Meeting trailblazer Lauralee Whyte, the founder of Spectrum Speakers

Lauralee spoke to us about founding her business during covid, diverse change in the industry, and the great resignation

Lauralee is a speaker and talent specialist, an equality, diversity and inclusion champion, the founder of Spectrum Speakers, and one of The Dots’ 100 Black trailblazers redefining the industry in 2021. In this interview our Editor, Mike Piggott, spoke to her about founding a business during the pandemic, the future of work and the great resignation, and hanging onto diverse talent.


Hi Lauralee. First off, congratulations on making The Dots’ 100 Black Trailblazers list. How did that feel? Do they tell you why you made the list or just see your name appear there?

Lauralee Whyte

Thanks Mike, it feels really great to be gaining recognition. A few people I know mentioned that they had put my name forward for a mention, which I thought was lovely, but didn’t think anything of it beyond that.

I myself put forward the names of many Black purpose-driven creatives making waves right now, so I was genuinely surprised to be picked among them.

We assume you making the list has something to do with founding Spectrum Speakers. You founded the company about 8-9 months ago, right? What led to the decision to create Spectrum?

I’ve been in the industry for a long time, but for such a short time doing what feels really meaningful. I long sensed a disparity in the speaker selection process — it’s almost always the case that ‘specialist’ or ‘business thought leadership’ talks would be delivered by white men over 40, and efforts to diversify this, in any way, would be with a smattering of white women.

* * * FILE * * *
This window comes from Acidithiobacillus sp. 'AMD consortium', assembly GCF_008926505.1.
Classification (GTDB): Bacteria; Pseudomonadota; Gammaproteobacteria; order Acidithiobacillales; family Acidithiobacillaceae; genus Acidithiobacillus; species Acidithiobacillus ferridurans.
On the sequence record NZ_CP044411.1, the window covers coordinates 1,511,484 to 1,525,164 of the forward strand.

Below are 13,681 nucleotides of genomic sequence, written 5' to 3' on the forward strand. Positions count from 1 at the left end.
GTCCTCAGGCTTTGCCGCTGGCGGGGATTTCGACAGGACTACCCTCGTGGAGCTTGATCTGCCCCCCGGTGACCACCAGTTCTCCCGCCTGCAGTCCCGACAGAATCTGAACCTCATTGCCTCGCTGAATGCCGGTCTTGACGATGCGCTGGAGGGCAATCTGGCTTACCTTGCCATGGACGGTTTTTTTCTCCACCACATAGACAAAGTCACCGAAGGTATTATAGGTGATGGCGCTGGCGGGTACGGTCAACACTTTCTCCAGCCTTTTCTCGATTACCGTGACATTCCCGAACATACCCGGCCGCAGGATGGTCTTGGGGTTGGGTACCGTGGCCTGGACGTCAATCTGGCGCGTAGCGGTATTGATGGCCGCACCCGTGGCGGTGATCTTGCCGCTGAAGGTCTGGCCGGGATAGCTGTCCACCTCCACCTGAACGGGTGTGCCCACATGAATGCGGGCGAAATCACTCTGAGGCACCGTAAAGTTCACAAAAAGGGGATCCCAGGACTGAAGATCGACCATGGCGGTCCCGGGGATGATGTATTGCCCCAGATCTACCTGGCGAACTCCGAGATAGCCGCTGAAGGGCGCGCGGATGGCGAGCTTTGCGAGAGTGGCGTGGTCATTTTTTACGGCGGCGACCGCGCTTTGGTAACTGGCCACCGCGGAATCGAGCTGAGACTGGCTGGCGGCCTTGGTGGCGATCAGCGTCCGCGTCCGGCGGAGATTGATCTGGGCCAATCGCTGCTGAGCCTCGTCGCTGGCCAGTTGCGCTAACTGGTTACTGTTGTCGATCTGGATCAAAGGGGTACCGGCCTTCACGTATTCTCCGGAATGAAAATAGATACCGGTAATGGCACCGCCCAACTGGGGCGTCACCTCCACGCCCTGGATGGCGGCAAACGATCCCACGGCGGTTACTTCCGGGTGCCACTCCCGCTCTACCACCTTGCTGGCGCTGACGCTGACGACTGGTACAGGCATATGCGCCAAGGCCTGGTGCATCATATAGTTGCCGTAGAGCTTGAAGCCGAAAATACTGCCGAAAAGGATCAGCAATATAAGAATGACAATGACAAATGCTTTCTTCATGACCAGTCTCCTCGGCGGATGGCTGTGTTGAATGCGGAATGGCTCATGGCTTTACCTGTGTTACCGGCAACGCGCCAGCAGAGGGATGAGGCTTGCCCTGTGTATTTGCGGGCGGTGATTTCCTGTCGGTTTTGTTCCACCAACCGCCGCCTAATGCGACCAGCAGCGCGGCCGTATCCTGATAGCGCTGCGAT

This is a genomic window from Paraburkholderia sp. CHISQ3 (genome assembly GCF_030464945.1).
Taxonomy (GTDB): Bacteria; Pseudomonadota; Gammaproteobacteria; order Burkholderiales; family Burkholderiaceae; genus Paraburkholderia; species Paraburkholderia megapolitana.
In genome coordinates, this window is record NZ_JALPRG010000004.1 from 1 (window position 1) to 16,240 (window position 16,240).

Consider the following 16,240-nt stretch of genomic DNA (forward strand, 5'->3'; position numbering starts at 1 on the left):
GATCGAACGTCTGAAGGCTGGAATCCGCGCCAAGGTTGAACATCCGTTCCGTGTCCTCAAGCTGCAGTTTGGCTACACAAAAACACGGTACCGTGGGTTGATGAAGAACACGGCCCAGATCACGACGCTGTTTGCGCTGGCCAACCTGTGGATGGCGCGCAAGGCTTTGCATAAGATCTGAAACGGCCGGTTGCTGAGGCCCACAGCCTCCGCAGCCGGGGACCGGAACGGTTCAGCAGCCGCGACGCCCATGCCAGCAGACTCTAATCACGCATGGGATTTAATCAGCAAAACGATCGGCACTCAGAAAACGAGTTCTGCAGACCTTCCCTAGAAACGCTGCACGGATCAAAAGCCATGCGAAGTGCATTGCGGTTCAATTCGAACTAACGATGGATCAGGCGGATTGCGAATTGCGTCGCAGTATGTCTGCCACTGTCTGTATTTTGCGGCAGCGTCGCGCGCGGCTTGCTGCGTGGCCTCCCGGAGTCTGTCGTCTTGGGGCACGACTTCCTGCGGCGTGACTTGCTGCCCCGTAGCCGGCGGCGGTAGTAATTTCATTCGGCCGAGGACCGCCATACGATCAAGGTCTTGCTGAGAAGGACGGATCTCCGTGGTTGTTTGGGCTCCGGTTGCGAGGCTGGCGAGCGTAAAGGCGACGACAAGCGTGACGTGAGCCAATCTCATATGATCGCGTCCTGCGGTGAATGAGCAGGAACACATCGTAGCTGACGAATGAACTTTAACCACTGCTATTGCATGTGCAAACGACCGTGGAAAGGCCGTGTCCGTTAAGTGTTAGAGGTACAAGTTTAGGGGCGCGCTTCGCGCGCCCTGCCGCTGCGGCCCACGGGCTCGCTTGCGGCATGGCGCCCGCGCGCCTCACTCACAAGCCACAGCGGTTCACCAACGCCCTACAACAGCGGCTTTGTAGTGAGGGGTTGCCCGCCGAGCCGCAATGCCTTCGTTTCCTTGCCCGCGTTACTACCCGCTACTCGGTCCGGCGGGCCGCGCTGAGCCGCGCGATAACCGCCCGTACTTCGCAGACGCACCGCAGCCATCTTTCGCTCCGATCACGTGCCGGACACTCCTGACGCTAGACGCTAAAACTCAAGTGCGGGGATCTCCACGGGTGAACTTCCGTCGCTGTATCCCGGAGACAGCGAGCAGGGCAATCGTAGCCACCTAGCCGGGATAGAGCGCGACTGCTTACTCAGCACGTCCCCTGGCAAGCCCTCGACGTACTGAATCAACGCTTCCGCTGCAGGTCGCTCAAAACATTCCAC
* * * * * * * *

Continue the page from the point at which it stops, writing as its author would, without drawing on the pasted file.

I used to predominantly see people of colour, disabled people or others with protected characteristics being asked to take centre stage to talk about diversity (or lack of) in their industries. Sharing stories about how difficult their journeys had been made me think that we’ll never move forward unless we actually focus on equity. Meaning: diverse people who are industry experts and thought leaders in their own right.

Since launching Spectrum, have you seen much change in the marketing industry? Have some things gotten better? Has anything gotten worse?

I’ve seen some change and I wish I could say huge progression. There’s a lot more talk about diversity, a lot of ‘displays’ of inclusion, but still just a lot of half measures. Often an organisation will do a big push with lots of training, but little implementation beyond that. It’s a bit like going to the gym for a week, declaring yourself ‘fit’ and never going again for the rest of your life.